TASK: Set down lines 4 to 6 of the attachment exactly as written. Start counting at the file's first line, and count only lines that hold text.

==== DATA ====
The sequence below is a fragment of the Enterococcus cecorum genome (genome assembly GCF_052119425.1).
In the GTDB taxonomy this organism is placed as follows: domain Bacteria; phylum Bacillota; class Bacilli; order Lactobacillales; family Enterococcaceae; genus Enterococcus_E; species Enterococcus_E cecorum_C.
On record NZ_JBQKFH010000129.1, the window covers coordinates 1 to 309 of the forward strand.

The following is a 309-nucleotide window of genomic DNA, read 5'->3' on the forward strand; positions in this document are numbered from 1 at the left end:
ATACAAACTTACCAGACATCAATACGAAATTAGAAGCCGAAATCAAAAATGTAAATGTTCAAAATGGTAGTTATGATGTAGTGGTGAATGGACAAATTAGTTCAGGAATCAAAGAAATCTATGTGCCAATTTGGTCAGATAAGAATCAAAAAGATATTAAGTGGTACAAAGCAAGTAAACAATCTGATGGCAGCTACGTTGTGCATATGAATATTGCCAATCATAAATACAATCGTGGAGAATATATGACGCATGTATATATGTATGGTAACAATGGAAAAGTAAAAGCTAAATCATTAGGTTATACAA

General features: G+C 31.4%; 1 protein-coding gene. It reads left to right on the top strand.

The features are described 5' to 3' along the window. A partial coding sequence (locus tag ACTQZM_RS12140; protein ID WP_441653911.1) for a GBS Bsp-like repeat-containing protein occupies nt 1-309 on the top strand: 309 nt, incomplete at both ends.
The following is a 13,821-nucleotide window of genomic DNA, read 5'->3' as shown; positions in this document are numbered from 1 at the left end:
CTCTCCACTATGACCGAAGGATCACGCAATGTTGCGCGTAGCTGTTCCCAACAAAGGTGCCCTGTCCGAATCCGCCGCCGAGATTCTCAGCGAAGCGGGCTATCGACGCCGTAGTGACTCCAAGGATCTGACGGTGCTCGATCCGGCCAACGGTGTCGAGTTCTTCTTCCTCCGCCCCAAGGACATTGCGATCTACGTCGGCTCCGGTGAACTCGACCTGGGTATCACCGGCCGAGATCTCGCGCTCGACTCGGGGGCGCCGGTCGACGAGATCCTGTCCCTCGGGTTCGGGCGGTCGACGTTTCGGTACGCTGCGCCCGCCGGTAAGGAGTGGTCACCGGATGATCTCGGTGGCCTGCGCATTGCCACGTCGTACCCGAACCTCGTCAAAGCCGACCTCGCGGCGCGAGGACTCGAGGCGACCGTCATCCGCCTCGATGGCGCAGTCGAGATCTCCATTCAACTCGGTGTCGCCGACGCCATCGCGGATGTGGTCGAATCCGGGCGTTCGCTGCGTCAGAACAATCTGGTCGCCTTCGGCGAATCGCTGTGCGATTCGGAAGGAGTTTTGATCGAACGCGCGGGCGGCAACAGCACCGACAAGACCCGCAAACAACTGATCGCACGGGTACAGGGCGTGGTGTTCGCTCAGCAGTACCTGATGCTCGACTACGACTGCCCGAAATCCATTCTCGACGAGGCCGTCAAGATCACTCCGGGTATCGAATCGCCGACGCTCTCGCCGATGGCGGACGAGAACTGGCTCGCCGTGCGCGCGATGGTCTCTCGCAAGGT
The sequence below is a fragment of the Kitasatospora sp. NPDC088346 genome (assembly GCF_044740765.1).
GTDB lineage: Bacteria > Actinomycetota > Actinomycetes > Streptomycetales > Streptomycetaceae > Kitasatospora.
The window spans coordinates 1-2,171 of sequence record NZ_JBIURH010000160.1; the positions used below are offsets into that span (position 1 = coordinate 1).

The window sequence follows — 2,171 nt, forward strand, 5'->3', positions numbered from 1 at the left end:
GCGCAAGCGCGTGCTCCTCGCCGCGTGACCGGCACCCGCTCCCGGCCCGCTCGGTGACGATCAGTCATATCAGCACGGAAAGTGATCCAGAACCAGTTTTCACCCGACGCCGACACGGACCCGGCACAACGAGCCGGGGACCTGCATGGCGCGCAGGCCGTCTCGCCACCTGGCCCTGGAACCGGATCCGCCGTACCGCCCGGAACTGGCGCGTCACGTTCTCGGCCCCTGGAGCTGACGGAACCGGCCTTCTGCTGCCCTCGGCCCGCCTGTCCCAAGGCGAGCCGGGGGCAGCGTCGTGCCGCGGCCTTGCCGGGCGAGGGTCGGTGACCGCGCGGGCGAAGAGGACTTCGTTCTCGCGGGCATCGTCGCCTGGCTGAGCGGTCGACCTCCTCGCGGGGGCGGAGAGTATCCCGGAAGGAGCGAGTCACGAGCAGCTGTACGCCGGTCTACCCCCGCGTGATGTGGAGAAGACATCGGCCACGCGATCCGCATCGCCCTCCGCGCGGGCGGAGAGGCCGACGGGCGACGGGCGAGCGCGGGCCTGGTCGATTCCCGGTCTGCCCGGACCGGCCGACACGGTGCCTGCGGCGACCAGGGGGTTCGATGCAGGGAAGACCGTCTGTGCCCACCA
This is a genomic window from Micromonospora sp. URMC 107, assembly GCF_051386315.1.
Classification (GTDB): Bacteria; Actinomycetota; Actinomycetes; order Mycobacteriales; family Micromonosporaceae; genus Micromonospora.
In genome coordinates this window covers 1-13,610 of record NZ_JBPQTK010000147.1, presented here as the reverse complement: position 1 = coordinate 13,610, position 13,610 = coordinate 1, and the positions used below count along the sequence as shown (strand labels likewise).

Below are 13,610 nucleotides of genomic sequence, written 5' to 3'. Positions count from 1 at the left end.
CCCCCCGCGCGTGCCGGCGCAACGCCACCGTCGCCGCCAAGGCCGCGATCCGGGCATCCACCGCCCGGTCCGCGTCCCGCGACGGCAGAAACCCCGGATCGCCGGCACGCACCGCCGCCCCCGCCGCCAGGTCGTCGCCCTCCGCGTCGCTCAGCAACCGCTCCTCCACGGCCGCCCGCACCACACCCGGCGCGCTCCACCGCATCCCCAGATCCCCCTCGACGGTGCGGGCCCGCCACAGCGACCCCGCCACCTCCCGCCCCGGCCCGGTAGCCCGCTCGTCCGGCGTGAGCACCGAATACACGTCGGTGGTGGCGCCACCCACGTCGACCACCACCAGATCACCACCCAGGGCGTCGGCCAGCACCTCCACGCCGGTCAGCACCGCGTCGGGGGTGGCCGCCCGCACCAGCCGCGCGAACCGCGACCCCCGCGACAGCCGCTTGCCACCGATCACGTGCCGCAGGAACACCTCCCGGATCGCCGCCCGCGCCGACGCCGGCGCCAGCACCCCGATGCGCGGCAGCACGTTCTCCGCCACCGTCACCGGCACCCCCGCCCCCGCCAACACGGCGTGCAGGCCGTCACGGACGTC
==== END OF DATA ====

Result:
The following is a 309-nucleotide window of genomic DNA, read 5'->3' on the forward strand; positions in this document are numbered from 1 at the left end:
ATACAAACTTACCAGACATCAATACGAAATTAGAAGCCGAAATCAAAAATGTAAATGTTCAAAATGGTAGTTATGATGTAGTGGTGAATGGACAAATTAGTTCAGGAATCAAAGAAATCTATGTGCCAATTTGGTCAGATAAGAATCAAAAAGATATTAAGTGGTACAAAGCAAGTAAACAATCTGATGGCAGCTACGTTGTGCATATGAATATTGCCAATCATAAATACAATCGTGGAGAATATATGACGCATGTATATATGTATGGTAACAATGGAAAAGTAAAAGCTAAATCATTAGGTTATACAA

General features: G+C 31.4%; 1 protein-coding gene. It reads left to right on the top strand.